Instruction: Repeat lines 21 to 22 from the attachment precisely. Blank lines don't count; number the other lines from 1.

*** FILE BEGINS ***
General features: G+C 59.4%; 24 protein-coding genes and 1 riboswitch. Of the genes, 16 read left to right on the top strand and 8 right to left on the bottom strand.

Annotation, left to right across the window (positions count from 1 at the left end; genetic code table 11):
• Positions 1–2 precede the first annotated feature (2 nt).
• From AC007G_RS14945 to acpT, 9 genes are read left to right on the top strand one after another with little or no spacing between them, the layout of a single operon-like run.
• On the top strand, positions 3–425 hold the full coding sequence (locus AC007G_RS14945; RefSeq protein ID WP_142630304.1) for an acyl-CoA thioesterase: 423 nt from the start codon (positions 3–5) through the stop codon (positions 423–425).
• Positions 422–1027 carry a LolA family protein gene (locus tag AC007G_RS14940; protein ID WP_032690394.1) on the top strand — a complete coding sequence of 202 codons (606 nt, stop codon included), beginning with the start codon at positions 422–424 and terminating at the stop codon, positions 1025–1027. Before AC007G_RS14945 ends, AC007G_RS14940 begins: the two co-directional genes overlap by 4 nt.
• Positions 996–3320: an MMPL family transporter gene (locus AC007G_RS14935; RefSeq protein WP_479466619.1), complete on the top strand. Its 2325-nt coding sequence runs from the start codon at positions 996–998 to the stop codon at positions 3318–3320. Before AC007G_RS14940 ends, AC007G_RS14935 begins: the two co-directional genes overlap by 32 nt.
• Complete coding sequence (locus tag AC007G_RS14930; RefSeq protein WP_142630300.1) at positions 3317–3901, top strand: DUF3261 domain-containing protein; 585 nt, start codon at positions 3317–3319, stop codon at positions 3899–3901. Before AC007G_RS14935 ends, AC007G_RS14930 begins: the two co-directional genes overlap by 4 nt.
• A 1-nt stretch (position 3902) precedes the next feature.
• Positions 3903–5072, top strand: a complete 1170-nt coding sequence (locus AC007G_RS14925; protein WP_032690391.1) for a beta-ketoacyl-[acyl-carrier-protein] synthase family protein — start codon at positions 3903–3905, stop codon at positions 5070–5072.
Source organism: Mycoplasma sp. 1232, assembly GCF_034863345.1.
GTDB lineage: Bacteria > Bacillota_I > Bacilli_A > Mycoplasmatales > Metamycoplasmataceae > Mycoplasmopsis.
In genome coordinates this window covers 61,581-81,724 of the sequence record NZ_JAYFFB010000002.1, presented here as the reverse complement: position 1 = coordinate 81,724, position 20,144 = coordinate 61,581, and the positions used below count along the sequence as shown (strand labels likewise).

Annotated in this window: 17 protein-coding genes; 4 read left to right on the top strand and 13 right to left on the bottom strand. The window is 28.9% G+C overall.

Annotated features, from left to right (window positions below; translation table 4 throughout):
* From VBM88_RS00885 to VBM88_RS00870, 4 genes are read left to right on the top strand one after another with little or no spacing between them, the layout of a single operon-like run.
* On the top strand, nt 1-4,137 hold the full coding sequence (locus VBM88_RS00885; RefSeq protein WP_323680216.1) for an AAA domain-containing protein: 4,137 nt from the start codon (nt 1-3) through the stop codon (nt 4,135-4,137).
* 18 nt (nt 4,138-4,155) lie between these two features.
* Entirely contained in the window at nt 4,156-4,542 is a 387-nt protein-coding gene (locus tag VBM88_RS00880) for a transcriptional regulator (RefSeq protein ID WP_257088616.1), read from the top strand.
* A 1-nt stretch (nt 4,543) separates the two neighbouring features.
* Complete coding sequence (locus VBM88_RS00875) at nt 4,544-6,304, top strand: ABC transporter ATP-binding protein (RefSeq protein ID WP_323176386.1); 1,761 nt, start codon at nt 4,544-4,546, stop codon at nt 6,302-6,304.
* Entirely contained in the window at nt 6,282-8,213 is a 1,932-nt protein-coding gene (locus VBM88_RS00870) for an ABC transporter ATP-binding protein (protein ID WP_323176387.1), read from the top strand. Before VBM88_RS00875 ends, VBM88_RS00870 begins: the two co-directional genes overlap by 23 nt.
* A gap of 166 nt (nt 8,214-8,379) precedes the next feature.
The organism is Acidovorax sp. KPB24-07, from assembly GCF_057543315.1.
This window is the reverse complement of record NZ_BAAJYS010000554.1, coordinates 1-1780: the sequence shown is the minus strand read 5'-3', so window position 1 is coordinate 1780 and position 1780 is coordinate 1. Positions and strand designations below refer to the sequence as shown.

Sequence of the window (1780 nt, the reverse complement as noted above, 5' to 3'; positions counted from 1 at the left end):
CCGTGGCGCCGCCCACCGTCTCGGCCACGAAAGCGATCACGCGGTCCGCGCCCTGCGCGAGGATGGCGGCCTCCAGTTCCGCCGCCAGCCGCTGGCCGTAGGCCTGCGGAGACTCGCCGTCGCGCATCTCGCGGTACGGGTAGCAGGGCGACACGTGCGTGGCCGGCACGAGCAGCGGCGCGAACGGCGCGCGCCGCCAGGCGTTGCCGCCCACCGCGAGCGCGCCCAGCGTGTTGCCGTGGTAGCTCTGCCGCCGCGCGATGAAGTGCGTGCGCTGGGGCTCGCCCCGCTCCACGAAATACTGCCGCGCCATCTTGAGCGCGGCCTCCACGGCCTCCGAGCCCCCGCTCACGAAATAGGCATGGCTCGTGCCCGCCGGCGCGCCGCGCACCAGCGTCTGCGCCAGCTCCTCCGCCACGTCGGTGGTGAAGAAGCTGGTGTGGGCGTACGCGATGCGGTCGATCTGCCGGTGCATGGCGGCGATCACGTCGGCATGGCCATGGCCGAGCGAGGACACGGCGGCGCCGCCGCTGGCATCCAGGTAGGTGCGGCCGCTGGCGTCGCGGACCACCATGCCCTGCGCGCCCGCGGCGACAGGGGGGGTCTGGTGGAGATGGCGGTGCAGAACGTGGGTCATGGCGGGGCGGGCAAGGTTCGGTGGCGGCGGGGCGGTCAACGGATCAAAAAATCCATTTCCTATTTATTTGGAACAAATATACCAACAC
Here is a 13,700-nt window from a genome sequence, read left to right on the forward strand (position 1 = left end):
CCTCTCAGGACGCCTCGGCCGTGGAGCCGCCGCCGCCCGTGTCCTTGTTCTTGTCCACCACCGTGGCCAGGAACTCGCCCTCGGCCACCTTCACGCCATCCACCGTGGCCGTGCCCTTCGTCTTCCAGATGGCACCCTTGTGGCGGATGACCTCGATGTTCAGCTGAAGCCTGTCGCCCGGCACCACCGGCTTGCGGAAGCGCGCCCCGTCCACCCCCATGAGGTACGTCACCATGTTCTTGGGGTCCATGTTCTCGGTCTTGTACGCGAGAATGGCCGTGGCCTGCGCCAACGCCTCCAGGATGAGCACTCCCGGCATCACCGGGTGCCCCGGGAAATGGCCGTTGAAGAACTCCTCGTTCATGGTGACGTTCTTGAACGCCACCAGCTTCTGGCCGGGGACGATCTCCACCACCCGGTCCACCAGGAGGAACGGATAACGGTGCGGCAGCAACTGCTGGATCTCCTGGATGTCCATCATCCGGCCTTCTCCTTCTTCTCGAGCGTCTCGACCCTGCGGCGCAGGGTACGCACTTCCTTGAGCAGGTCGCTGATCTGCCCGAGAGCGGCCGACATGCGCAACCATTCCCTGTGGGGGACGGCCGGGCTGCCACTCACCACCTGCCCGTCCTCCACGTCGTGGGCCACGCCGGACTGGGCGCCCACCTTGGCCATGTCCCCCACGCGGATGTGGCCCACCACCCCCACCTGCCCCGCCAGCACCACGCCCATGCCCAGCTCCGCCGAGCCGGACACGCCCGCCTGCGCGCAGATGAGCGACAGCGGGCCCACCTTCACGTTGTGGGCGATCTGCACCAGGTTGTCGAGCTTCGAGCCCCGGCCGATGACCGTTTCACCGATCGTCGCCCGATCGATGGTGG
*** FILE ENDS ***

* Complete coding sequence (locus VBM88_RS00875) at nt 4,544-6,304, top strand: ABC transporter ATP-binding protein (RefSeq protein ID WP_323176386.1); 1,761 nt, start codon at nt 4,544-4,546, stop codon at nt 6,302-6,304.
* Entirely contained in the window at nt 6,282-8,213 is a 1,932-nt protein-coding gene (locus VBM88_RS00870) for an ABC transporter ATP-binding protein (protein ID WP_323176387.1), read from the top strand. Before VBM88_RS00875 ends, VBM88_RS00870 begins: the two co-directional genes overlap by 23 nt.